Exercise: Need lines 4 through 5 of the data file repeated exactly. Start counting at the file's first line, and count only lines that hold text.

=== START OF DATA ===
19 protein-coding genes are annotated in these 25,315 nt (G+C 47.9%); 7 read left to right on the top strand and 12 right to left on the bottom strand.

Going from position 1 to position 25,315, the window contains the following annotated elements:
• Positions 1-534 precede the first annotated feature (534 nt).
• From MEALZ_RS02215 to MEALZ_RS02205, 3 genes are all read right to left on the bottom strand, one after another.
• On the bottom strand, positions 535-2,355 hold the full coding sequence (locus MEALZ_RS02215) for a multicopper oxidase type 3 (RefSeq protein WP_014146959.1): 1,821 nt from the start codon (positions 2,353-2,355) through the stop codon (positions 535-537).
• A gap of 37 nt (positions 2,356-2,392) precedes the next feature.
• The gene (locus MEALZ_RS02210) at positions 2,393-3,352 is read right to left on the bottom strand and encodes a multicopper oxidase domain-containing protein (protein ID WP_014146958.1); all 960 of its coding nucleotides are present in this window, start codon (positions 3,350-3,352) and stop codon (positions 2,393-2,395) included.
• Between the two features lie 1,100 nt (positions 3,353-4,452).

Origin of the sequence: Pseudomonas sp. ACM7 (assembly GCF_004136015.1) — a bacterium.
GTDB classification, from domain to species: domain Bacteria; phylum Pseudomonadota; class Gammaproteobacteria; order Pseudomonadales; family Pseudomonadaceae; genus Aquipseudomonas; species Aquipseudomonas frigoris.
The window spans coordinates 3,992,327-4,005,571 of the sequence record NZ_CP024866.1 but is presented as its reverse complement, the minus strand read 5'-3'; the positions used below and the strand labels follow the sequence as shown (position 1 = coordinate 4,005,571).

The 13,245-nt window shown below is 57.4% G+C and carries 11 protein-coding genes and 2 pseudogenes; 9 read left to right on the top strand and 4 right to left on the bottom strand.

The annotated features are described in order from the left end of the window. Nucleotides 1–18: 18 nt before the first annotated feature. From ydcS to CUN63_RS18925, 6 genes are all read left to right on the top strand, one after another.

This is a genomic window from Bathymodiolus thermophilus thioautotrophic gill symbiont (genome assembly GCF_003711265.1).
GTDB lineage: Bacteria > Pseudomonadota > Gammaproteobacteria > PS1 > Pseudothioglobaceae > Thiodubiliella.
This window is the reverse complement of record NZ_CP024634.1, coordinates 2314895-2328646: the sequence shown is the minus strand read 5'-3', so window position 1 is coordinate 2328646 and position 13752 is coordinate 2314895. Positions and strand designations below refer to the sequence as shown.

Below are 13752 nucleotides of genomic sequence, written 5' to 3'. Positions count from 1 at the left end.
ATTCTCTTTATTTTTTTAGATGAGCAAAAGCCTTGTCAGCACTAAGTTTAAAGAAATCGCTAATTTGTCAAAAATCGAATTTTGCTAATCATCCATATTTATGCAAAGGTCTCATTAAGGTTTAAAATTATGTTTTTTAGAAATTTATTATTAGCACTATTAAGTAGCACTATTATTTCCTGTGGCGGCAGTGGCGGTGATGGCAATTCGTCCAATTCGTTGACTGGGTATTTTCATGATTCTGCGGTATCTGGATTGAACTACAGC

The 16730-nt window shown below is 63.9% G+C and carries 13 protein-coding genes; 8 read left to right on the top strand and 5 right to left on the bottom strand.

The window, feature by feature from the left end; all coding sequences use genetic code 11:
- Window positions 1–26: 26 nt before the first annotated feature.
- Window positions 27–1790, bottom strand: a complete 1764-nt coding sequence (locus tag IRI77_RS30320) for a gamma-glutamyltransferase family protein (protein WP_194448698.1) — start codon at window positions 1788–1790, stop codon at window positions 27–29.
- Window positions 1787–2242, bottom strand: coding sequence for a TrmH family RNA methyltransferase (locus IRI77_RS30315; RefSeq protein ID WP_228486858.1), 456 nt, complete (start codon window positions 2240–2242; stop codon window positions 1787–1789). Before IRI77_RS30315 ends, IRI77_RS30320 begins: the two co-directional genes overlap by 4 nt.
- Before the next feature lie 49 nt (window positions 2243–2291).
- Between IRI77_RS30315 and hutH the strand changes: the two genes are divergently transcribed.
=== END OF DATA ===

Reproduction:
• From MEALZ_RS02215 to MEALZ_RS02205, 3 genes are all read right to left on the bottom strand, one after another.
• On the bottom strand, positions 535-2,355 hold the full coding sequence (locus MEALZ_RS02215) for a multicopper oxidase type 3 (RefSeq protein WP_014146959.1): 1,821 nt from the start codon (positions 2,353-2,355) through the stop codon (positions 535-537).